And while it is not an antidepressant like Zoloft or Prozac, Ambien has also entered the realm of the legal system as a defense against reckless driving charges. The drug made national headlines on May 5, 2006, when Rhode Island Rep. Patrick Kennedy smashed his Ford Mustang into a barrier near Capitol Hill. He later released a statement saying that he had been disoriented by two prescription medications he had taken, one of which was Ambien.
As for the so-called Zoloft defense, "There are a lot of cases that have attempted this before," Bernstein said -- though he added that such cases have often been complicated by a jury's unwillingness to accept the argument that violent behavior could be explained away by the effects of a drug.
Questions Surround Antidepressant Side Effects
Yet, there have been instances in the past where such arguments with regard to the class of antidepressants known as selective serotonin reuptake inhibitors, or SSRIs, have been successful. In February 2000, 28-year-old Christopher DeAngelo was acquitted of a bank robbery charge by a Connecticut judge on the grounds that DeAngelo's judgment was impaired by the antidepressant Prozac and the anxiety medication Xanax.
Whether such a defense is scientifically feasible is still a matter of debate in the medical community. While the U.S. Food and Drug Administration has made additions to labeling on SSRIs to warn of the possibility of suicidal behaviors in children using the drugs, they have not included warnings with regard to other behavioral tendencies, such as aggression.
Bernstein argued that Health Canada -- the Canadian counterpart to the FDA -- since May 2004 has required labeling for SSRIs to warn both adults and children of "severe agitation-type adverse events coupled with self-harm or harm to others" including "hostility" and "aggression."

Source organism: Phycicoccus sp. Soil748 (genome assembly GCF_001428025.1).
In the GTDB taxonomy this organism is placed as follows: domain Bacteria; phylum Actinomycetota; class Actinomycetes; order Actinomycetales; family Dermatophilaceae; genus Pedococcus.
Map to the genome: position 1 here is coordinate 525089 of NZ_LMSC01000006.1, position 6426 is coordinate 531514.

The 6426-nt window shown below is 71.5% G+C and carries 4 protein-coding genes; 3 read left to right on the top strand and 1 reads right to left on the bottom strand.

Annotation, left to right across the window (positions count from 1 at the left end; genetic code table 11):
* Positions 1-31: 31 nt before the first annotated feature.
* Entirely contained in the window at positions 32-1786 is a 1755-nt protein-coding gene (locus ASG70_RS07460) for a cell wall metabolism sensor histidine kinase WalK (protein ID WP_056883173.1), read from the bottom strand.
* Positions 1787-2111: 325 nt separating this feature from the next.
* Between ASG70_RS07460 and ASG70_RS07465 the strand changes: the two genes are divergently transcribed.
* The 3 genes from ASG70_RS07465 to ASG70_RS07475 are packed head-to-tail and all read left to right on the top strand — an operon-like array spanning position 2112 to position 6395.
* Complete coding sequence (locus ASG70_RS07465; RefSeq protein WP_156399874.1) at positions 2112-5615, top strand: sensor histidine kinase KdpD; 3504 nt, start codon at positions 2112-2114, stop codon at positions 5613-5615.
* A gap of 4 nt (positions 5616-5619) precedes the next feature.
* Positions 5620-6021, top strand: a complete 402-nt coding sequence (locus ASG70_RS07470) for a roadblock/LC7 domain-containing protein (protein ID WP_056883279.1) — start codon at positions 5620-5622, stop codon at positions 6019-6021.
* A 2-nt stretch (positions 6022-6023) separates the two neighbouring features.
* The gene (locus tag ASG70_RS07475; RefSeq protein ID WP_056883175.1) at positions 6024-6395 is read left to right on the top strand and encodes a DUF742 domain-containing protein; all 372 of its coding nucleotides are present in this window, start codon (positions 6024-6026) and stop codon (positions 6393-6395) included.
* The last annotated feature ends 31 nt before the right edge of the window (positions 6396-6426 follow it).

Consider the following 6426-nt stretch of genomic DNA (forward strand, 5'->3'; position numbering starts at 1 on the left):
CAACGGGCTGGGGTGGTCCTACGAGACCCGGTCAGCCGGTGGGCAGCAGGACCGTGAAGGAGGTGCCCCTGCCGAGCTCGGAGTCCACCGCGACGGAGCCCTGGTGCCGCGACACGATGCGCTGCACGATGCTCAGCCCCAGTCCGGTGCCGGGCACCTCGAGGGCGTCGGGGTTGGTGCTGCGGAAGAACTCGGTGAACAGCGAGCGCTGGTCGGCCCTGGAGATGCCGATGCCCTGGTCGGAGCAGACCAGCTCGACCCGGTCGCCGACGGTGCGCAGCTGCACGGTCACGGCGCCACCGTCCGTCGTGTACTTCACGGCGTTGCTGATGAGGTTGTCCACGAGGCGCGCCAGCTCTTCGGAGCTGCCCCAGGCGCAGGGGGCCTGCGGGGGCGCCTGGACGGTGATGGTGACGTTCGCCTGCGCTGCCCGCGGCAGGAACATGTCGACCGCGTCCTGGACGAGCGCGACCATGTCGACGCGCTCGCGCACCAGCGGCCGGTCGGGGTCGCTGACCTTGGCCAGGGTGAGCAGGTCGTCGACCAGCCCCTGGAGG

Dr. Stefan Kruszewski, a Harrisburg, Pa., psychiatrist and expert witness for the defense, said he could only speak generally about SSRIs and not about the Hampson case specifically.
"In a case-by-case basis, all you can do is look at the evidence," he said.
But he said that biologically speaking, the idea that antidepressants could result in unwanted behavioral changes, including violence, is definitely plausible.
"To say that these drugs are incapable of inducing violence is just silly to me," he said.
Dr. John Abramson, clinical instructor at Harvard Medical School in Boston and author of "Overdosed America," agreed.
"Whether or not in this particular case this woman was harmed as a result of side effects of coming off the medication, there are always risks of medications," said Abramson, who is not involved with the Hampson case.
Abramson said that while the verdict should be left up to the courtroom, such cases should draw doctors' attention to the possible side effects of SSRIs.
"There isn't a medicine that's powerful enough to be helpful that isn't powerful enough to cause side effects," said Abramson. "We forget that. We hope that medicines are going to be magic pills and they're not."